It’s been a slow burn, but as the first season of Preacher edges closer to its boiling point, its moral question is now clear. It’s the same question Anthony Burgess and Stanley Kubrick broached in A Clockwork Orange: how good can we really be without choice?
Courtesy of renegade angels Fiore and DeBlanc (Tom Brooke and Anatol Yusef), Reverend Jesse Custer (Dominic Cooper) learns the awful truth of his godlike power. It has less to do with God than Jesse imagined. This week, Jesse – and viewers new to this story – learn what longtime fans of the comic have been keeping to themselves. (The courteous ones, anyway.) Jesse is the host of an entity, spawned from the blasphemous union of an angel and demon. Its name is Genesis. Cue the Phil Collins jokes.
Not that Jesse gives a damn about any angels. If God Himself won’t take the time to clean things up, Jesse will wait. While the average Charles Bronson fan will cheer Jesse’s rugged individualism, Preacher is no Cannon film. We’ve seen hints of Jesse’s power getting the best of him, but in “Sundowner,” the hero of this series effectively becomes its villain.
It also features the show’s best action sequences thus far. Director Guillermo Navarro is a familiar name to film fans, mainly for his work as a cinematographer for Robert Rodriguez and Quentin Tarantino. He’s also a hell of an action director. Early on, a third angel (Juliana Potter) disrupts Fiore and DeBlanc’s meeting with Jesse. If you’ve ever wondered what Unreal Tournament would look like on film, complete with respawning enemies, this is your episode.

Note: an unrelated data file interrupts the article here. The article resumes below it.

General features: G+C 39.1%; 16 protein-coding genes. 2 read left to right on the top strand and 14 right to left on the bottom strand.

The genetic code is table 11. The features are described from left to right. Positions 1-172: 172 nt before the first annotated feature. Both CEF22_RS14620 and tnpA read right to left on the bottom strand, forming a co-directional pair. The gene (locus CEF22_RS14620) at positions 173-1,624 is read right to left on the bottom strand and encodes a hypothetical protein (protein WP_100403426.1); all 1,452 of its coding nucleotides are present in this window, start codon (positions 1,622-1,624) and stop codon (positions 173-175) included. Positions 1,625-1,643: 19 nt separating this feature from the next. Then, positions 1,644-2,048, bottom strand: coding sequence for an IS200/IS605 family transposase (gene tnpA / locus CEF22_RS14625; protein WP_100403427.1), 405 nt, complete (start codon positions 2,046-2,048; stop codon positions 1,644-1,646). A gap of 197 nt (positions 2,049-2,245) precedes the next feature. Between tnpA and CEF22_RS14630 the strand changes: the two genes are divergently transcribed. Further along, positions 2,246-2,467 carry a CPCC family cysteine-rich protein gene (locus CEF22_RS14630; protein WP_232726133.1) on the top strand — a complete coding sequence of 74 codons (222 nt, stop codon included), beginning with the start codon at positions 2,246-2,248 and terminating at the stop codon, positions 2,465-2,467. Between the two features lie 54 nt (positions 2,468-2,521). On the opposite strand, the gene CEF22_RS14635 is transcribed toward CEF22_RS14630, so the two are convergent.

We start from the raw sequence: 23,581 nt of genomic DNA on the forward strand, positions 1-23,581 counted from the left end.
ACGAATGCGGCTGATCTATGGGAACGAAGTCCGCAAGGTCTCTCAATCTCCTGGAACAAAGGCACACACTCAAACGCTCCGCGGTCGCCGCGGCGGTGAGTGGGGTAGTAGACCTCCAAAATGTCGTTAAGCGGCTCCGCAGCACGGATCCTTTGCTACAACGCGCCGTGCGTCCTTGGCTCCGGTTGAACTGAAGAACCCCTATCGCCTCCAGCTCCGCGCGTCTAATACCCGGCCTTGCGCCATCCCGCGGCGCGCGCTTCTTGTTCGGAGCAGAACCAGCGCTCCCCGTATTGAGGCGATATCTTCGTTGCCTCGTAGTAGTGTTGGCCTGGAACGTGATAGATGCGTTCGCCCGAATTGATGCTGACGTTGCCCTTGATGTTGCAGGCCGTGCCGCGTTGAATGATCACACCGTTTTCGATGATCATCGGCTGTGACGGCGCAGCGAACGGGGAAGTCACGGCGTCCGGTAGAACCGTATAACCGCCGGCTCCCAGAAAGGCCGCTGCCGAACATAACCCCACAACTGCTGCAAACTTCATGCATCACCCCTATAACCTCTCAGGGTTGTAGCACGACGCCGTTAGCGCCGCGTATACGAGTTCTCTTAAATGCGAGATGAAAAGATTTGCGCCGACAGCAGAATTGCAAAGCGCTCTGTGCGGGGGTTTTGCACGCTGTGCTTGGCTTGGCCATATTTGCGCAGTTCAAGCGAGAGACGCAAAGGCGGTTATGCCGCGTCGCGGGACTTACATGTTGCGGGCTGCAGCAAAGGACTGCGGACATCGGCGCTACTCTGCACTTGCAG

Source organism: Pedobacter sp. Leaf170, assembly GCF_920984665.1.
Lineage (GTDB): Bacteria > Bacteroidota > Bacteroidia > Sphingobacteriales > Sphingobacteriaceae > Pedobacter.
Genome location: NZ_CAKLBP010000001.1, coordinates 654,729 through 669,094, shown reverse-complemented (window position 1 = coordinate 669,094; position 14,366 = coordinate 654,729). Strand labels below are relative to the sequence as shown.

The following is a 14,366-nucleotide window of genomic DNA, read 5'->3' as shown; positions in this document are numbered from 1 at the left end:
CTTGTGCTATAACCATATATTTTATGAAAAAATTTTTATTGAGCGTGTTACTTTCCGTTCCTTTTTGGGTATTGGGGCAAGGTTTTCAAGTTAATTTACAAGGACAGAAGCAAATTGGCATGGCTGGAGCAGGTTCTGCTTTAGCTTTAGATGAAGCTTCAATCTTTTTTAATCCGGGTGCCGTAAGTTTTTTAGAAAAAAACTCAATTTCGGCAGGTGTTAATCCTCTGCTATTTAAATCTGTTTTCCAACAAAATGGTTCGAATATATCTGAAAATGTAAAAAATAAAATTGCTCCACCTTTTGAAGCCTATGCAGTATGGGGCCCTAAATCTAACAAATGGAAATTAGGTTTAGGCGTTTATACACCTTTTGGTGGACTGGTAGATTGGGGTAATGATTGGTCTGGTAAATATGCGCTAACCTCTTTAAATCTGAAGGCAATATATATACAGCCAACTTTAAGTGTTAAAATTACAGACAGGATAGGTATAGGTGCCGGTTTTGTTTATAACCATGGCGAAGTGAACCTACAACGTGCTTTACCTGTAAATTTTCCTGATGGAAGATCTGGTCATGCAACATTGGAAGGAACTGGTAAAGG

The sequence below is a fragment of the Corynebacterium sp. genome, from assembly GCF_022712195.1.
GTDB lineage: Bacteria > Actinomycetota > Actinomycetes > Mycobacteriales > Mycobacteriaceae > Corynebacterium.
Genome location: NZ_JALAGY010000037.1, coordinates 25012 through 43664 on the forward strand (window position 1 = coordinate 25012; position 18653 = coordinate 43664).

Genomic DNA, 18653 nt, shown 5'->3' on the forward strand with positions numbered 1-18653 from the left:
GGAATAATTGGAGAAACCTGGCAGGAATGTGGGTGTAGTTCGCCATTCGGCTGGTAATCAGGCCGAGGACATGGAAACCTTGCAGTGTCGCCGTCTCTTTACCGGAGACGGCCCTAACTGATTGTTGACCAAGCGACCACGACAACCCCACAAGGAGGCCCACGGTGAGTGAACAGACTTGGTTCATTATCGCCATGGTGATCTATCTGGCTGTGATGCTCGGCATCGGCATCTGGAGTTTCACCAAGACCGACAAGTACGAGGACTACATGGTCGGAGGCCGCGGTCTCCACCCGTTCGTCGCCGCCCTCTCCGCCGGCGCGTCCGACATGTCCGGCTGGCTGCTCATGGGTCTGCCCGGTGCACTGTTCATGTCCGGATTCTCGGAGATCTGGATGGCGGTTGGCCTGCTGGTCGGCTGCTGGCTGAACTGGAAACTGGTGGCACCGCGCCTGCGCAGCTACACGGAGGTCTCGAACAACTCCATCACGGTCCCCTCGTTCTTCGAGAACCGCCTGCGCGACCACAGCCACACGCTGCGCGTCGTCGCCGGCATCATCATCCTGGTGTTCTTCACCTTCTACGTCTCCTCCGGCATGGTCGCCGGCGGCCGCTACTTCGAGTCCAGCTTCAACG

Meanwhile, Tulip (Ruth Negga) tries to get closer to Jesse and further from Cassidy (Joseph Gilgun). The love triangle happens a bit earlier here than it did in the comic, but it works fine. Tulip and Cassidy’s night of passion was a mistake, much like the abomination residing within Jesse. Tulip will do anything to get Jesse back, even if she has to buddy up with Emily (Lucy Griffiths), the pretty church organist, Tulip’s only rival for Jesse’s affections.
Thus far, Dominic Cooper has revealed Jesse’s true nature in subtle layers. He’s gone from unsure to cocky to downright tyrannical in the course of only six shows. His voice is one of unchecked power, and Cooper rolls with it full-tilt, becoming downright ugly near the episode’s closing moments.
Eugene, aka Arseface (Ian Colletti) is this episode’s voice of reason. Just in case you weren’t clear about where the show’s coming from, Eugene lays it out for Jesse, his subtitles spelling it out for the rest of us: Jesse is cheating. You can’t force someone to be good. They have to come to that realization themselves. Neither Jesse’s voice, nor the giant PA system he intends to use on the poor town of Annville, can change that.
Genesis is a supernatural Chekhov’s gun. Jesse has used it only with the best intentions, to be a good preacher, a hero. Like all weapons, and despite its name, Genesis is meant to destroy. Whether it destroys our formerly good reverend remains to be seen.
Photo Credit: AMC/Sony Pictures Television